The UN's Sustainable Development Goal #4,  "education for every girl by 2030" is quickly approaching. To meet this goal, tribal girls need resources and trainings in the use of the internet and developing digital literacy skills.  Effective use of technology can be a great aid in learning and bridging the gender gap.  In rural areas, girls are excluded from taking pre-requesites for science, technology, math, and engineering. Accessing additional tutorials over the internet can give rural girls the extra boost they need to catch up with girls from more affluent schools.
How SNET is Addressing the Needs of Women for Better Education
Shri Nityanand Education Trust has made it a priority to help Tribal girls and women from the Tansa River Valley to continue their education.  For the past eight years, SNET has solicited donors to help fund scholarships to individual girls.  In addition, SNET has created various vocational training programs for female students: sewing, embroidery, Marathi literacy, computer classes, Ayurveda Therapies, Guest Services, and organic farming.
This year, SNET has expanded its education programs to serve more young women.  SNET has increased its scholarship program from 28 to over 75 ( and counting) girls from primary school, Secondary school and college.  SNET has helped over 200 young women pursue their goals of higher education and offered vocational training to over 1000 women in the last eight years.
It has developed a full time computer center where women can not only learn basic computer knowledge (for free) but also two specific computer classes for qualifying for a government job.  The center also offers personality development. SNET is transporting ambitious women to Mumbai programs for on becoming entrepreneurs.  For the first time, SNET will answer the request to provide beautician classes. Each year around 40 women receive sewing instruction. Next year we plan to double this amount by stretching into a new geographical area.
SNET depends upon the generosity of people who wish to see the world made into a better place for women.  Please assist us with a donation to our Women’s Education Project.

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Ease of Cooking for Tribal Women

Firewood collection and carrying an overhead load of around 25 kg during transit from local forest to home is one of the most arduous activities for many tribal women in Thane and Palghar districts (of Maharashtra). For an average family of five, women have to make 80-100 such trips annually. In the existing cooking practices involving use of firewood, women typically face following problems: i) Drudgery involved in firewood fetching activity cause health hazards that include neck ache, back ache, calf muscle ache, and fatigue. It is quite tiresome activity for the women who are affected by anaemia, ii) Women spend around 450 work hours annually to fetch firewood. During the firewood fetching period, they can not avail the locally available wage labor activities, iii) Firewood fetching also disturbs child caring activity of the women and iii) smoke generated during cooking cause irritation in eyes, cough and sometimes head ache.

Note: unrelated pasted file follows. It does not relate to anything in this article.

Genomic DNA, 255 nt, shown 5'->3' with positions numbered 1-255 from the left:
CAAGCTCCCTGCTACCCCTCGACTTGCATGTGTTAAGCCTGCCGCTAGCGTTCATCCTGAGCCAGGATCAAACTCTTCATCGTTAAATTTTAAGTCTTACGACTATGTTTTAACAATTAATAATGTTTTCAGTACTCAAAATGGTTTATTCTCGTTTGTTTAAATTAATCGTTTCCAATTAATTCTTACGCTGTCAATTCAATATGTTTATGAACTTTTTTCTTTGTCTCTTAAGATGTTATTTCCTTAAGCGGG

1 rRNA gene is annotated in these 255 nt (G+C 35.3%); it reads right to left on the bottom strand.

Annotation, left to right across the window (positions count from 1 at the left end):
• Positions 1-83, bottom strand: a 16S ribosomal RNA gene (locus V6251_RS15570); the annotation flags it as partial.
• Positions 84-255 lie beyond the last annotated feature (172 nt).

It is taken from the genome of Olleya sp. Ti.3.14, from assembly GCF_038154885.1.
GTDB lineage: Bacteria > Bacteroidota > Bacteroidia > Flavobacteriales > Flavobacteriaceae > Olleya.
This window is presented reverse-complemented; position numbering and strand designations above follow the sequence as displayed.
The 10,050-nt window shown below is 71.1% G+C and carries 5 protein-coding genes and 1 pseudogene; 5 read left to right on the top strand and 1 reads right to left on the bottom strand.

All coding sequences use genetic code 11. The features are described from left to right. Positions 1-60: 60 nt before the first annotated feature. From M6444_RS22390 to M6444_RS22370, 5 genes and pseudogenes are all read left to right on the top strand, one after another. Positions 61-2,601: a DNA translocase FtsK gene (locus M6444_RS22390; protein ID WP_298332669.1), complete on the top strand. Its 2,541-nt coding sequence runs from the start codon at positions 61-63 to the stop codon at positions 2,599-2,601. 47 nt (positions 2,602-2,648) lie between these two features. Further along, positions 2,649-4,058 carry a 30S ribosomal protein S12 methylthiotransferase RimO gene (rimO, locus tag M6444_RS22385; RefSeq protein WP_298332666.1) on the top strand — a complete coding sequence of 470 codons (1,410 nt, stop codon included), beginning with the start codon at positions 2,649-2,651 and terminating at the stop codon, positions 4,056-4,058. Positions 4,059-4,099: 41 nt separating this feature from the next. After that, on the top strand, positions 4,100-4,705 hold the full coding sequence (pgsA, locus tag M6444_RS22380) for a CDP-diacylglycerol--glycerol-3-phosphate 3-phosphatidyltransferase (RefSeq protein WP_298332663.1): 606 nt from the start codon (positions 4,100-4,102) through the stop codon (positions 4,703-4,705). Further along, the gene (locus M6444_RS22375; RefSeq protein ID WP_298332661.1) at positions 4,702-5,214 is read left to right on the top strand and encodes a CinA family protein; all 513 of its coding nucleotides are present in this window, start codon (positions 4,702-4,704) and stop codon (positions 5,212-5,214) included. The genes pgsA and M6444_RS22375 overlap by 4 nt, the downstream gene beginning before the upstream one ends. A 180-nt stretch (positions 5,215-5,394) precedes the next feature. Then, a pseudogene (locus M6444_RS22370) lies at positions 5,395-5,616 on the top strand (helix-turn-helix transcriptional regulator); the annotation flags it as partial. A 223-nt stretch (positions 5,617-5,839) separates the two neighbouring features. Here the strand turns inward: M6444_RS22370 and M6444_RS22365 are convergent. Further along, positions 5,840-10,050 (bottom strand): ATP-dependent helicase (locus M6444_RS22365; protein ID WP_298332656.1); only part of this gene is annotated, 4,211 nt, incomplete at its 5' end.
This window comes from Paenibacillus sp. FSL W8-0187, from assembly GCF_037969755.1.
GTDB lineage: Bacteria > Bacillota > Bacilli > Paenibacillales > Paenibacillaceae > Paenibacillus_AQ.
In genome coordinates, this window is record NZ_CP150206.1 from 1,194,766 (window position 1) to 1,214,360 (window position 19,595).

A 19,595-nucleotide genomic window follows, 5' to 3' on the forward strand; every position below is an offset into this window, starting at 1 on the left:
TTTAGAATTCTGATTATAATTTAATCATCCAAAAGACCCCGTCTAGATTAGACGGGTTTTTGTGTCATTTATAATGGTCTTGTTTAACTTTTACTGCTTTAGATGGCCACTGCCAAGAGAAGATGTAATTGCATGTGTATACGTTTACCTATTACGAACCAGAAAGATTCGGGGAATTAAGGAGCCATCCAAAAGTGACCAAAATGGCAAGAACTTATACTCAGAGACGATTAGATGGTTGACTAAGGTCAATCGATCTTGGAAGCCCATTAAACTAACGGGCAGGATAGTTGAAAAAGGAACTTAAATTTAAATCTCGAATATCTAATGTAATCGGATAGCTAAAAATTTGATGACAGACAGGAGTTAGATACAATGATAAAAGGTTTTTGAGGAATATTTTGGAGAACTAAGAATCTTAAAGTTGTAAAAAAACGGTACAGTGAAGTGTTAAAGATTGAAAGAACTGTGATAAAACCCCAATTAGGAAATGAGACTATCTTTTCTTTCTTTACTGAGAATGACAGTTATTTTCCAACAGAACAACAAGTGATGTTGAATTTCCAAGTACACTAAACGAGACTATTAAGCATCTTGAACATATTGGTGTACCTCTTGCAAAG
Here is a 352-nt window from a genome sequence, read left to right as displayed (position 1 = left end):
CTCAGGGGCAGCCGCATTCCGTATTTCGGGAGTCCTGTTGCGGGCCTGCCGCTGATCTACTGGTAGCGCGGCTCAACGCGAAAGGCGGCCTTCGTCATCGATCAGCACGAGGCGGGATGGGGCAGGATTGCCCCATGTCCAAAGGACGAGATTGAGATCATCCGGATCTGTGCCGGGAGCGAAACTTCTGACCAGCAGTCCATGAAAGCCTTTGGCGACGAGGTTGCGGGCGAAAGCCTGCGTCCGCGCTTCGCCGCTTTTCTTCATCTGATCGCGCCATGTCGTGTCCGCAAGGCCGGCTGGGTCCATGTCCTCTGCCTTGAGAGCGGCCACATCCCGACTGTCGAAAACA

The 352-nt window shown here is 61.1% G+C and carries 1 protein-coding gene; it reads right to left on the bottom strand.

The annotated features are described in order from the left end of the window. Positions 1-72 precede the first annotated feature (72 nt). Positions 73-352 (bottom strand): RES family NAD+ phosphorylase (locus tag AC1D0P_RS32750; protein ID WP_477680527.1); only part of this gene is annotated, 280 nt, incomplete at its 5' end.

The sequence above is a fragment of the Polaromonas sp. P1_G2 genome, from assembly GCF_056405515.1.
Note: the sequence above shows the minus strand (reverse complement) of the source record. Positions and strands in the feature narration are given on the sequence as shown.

Since, November 2016, Tata Motors under its CSR in partnership with NGO Shree Nityananda Education Trust (SNET) and Dr. Vijay Honkalaskar, PhD from IIT Bombay have disseminated the Twisted Tape Pack (TTP) technology incorporated in the traditional cookstoves to around 8,000 tribal and rural women in six blocks in Thane and Palghar districts. It is estimated that the dissemination work has saved around 16,00,000 women work hours expended in firewood fetching and cooking activity. A qualitative assessment of the utility of the technology carried out on sampling basis reveals perception of women that in addition to reducing the firewood required, this intervention reduces time of cooking, reduces blackening of the palms, reduces irritation of eyes and cough due to the hitherto smoky firing of the cookstoves, lesser attacks of hot gases on face and reduced health expenses.

SNET Participates in Women's Organic Expo in Mumbai: March 2018

Fire Mountain Organics is proud to be participating in the "Women of India Festival 2018" Expo organized by the Union Ministry of Women and Child Welfare in New Delhi, co-sponsored by Mahila Aartik Vikas Mahamandal in Maharastra.

Padukas products made by the SNET Women's Workshop launched it's new line of organic quilts, jewelry and clothes.  The SNET Men's Workshop launched it's "organic farming in a bag" for patio gardners to benefit from their organic, natural products.

SNET Launches Organic Products

Women's Orgnaic Expo, Mumbai

Women's Organic Expo, Mumbai